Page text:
Monsanto, which employs Jerry Hayes, former chief apiarist at the Florida Department of Agriculture, as its chief bee health lead, hosted a “Bee Summit” near St. Louis in June. There, varroa mites were blamed for much of the bee health problem.
“If beekeepers let mite pressure get out of control, it becomes an uphill battle and they usually lose,” Hayes said in a statement.
University of Florida associate professor of entomology Jamie Ellis, who attended the summit, said “The multi-factorial explanation was the common theme.”
Ellis said at the moment he doesn’t believe the link between pesticides and losses is greater than that between nutrition, pests, pathogens and losses.
“Pesticides impact bees, but they are part of the multi-factorial explanation, and not the sole, suspected culprit,” Ellis said.
Bayer has established a “Bayer Bee Care Center” in Germany and expects to open a second one in North Carolina this year. The company said in a statement this shows its commitment to environmental stewardship, sustainable agriculture and the protection of beneficial insects such as honey bees.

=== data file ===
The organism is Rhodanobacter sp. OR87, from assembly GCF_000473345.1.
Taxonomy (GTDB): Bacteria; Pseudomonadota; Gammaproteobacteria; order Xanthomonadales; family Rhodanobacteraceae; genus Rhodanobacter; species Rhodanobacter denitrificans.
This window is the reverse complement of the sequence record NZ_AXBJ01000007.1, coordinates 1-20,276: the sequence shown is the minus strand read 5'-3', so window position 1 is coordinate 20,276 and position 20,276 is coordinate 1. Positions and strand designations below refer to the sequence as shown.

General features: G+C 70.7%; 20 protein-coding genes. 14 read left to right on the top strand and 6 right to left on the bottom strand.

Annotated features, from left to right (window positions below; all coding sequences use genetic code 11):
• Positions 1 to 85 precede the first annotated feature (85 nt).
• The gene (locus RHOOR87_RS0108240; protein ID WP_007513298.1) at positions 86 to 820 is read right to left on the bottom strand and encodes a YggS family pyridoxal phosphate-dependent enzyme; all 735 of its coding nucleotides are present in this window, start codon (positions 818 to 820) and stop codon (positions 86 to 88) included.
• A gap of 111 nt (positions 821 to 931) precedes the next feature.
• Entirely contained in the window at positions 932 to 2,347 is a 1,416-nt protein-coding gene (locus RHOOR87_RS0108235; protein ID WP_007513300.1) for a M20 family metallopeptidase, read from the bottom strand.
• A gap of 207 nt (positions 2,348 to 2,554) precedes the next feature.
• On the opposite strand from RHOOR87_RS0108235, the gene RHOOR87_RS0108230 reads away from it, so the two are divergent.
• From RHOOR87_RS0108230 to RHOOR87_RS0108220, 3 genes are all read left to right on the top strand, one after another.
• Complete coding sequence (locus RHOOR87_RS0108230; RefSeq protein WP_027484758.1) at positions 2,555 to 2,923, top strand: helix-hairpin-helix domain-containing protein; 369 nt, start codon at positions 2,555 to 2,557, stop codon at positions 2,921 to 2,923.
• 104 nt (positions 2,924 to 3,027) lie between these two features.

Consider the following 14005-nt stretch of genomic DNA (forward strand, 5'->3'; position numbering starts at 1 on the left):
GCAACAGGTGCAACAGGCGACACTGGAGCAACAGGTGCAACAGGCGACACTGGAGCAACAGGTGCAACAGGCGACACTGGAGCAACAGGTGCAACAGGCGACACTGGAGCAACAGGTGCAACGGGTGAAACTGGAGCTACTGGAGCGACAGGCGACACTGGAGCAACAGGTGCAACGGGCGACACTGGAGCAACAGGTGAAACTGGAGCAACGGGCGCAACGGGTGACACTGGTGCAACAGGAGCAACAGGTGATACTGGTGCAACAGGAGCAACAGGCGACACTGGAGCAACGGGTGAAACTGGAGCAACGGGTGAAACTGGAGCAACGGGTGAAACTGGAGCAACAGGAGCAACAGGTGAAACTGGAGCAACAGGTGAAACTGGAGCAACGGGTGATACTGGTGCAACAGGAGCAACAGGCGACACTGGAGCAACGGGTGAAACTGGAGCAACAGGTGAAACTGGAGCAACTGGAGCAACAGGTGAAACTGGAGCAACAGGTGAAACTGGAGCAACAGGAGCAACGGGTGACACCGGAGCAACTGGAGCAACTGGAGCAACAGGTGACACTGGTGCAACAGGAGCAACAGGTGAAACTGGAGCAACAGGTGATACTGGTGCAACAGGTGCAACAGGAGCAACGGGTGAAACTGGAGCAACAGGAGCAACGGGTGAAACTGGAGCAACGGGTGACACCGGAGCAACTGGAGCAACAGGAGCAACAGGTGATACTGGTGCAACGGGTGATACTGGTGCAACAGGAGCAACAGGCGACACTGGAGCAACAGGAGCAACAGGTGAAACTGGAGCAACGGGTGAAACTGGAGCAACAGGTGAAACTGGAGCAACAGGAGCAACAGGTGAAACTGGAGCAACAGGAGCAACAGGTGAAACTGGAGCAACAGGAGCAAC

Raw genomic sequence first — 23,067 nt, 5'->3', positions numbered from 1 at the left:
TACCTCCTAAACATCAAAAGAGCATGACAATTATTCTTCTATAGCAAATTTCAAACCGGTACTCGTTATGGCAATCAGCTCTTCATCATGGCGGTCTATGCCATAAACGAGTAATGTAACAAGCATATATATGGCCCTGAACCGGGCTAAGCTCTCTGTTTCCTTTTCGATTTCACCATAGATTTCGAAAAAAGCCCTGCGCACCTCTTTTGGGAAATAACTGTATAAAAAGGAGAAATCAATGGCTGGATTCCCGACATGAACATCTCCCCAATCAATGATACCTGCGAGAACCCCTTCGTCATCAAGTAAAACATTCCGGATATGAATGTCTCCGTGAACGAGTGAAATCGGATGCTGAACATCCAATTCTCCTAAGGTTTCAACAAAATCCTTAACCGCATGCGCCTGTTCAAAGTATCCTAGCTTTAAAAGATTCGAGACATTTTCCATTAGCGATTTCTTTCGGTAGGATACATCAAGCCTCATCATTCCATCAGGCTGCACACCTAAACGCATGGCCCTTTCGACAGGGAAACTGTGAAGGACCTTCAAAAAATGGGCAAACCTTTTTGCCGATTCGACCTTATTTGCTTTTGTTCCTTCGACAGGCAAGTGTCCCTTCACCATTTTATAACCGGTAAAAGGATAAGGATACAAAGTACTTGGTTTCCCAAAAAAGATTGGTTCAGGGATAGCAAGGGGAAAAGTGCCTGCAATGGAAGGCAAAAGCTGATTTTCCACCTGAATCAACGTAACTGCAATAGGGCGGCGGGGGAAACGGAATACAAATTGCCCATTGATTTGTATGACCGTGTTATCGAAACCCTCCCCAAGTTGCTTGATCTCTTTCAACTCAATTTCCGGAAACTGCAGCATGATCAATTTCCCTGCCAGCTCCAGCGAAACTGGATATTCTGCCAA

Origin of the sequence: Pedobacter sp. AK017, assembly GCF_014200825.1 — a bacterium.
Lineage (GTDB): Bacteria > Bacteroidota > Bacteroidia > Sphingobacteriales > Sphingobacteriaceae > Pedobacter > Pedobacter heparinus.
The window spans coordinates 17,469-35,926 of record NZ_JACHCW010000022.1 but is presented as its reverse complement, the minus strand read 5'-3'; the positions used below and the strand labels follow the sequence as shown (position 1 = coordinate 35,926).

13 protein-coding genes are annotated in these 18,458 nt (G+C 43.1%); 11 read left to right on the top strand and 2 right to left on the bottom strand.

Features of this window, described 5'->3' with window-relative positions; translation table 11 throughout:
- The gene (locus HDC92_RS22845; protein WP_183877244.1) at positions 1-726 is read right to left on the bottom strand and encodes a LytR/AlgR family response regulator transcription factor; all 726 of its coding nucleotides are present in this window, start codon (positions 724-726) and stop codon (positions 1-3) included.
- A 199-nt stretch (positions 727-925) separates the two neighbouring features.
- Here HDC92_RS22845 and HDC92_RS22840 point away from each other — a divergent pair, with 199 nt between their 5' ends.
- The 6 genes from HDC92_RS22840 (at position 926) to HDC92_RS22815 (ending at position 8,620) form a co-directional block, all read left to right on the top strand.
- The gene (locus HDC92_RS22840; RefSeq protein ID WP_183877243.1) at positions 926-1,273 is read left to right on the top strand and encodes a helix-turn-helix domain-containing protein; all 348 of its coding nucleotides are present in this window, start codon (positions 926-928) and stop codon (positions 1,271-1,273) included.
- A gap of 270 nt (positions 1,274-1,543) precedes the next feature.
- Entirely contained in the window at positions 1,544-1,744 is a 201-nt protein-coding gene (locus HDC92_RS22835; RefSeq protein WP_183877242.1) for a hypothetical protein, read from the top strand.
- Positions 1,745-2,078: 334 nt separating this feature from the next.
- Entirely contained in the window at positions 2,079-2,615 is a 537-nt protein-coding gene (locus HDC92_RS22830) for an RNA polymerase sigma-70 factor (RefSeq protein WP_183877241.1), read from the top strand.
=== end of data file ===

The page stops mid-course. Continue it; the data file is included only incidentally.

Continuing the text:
Frazier and other experts said the standards are different in the EU, where a more precautionary approach is taken, even if the evidence is not 100 percent.
USDA spokeswoman Kim Kaplan said the agency did a massive study of bees, comb and nectar in hives and found 240 types of pesticides, but no pattern. Although no correlation was found between neonics and bee losses, research into sublethal effects is ongoing.
The U.S. Environmental Protection Agency only requires testing for lethal effects, not sublethal, Kaplan said.
Kaplan said another commonality seems to be poor nutrition. If there are not enough nectar-producing flowers, or if bees are pollinating a crop that is not doing well, beekeepers need to provide supplemental nutrition.
Stepany Alvarez-Ventura, agri-ecology program coordinator at Florida International University in Miami, conducted research that found greater access to a variety of flowers at an organic farm, as opposed to a conventional farm, helped bees survive despite a high incidence of mites.
“CCD is definitely due to a combination of factors, but pesticides play a very, very important role in weakening the immune system,” Alvarez-Ventura said.